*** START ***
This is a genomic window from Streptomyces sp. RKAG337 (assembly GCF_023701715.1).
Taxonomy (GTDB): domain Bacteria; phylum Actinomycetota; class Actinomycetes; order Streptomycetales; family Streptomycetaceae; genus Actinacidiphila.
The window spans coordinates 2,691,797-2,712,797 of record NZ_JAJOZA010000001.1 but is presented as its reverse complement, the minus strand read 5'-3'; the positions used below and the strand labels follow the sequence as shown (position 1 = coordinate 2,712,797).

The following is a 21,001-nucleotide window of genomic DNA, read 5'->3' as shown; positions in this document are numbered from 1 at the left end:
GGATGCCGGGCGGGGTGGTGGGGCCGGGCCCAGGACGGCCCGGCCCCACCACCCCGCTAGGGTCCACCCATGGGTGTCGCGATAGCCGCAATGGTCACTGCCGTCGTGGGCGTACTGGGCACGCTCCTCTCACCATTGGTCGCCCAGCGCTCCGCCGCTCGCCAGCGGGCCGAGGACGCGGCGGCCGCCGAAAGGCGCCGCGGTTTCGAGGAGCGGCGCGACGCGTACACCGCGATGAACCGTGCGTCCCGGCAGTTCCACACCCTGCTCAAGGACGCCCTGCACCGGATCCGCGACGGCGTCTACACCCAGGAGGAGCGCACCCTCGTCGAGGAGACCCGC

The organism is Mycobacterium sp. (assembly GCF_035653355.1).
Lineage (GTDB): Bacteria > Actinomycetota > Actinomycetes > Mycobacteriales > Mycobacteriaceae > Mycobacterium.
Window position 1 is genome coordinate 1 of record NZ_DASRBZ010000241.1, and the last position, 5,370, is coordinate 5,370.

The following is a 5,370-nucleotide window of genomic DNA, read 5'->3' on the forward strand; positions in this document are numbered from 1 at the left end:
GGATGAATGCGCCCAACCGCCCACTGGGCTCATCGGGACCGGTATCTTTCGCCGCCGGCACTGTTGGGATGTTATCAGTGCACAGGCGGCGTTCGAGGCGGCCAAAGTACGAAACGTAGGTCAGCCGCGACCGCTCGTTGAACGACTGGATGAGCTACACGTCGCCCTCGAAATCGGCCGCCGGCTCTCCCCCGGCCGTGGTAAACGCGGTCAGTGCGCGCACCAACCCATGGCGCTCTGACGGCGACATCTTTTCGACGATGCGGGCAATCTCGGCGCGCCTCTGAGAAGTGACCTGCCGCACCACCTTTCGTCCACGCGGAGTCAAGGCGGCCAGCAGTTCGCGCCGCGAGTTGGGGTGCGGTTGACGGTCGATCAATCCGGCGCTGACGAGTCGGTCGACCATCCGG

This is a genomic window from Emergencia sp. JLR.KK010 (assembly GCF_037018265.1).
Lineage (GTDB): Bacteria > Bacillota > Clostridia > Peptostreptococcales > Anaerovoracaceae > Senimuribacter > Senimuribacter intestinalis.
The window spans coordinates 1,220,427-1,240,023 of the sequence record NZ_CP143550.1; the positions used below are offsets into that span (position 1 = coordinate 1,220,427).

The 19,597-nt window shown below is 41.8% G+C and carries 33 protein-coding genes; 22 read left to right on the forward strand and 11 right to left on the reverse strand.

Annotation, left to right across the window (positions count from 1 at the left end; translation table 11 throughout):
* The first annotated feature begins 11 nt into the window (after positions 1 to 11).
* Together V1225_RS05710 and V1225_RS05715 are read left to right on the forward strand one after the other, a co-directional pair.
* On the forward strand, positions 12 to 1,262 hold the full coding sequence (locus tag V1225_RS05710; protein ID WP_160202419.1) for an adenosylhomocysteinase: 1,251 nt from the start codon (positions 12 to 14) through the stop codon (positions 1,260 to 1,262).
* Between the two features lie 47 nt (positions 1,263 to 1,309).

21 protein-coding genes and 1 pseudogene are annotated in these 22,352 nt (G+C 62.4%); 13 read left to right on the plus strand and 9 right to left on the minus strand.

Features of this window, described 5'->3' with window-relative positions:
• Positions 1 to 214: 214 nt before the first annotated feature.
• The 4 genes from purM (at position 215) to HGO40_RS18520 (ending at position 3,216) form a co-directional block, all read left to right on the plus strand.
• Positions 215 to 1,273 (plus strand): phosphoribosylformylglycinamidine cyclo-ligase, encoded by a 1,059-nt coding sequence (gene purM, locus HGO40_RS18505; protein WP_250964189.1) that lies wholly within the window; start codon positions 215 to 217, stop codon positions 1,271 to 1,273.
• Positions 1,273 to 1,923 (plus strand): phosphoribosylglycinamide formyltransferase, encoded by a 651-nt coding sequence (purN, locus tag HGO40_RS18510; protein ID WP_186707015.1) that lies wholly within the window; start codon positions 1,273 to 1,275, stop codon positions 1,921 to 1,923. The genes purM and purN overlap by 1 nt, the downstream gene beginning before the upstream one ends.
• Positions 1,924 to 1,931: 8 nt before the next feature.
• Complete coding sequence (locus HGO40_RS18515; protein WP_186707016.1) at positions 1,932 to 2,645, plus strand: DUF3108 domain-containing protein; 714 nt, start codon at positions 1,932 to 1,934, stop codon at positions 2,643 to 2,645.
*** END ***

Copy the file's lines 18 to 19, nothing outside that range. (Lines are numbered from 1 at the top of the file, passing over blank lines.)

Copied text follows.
* On the forward strand, positions 12 to 1,262 hold the full coding sequence (locus tag V1225_RS05710; protein ID WP_160202419.1) for an adenosylhomocysteinase: 1,251 nt from the start codon (positions 12 to 14) through the stop codon (positions 1,260 to 1,262).
* Between the two features lie 47 nt (positions 1,263 to 1,309).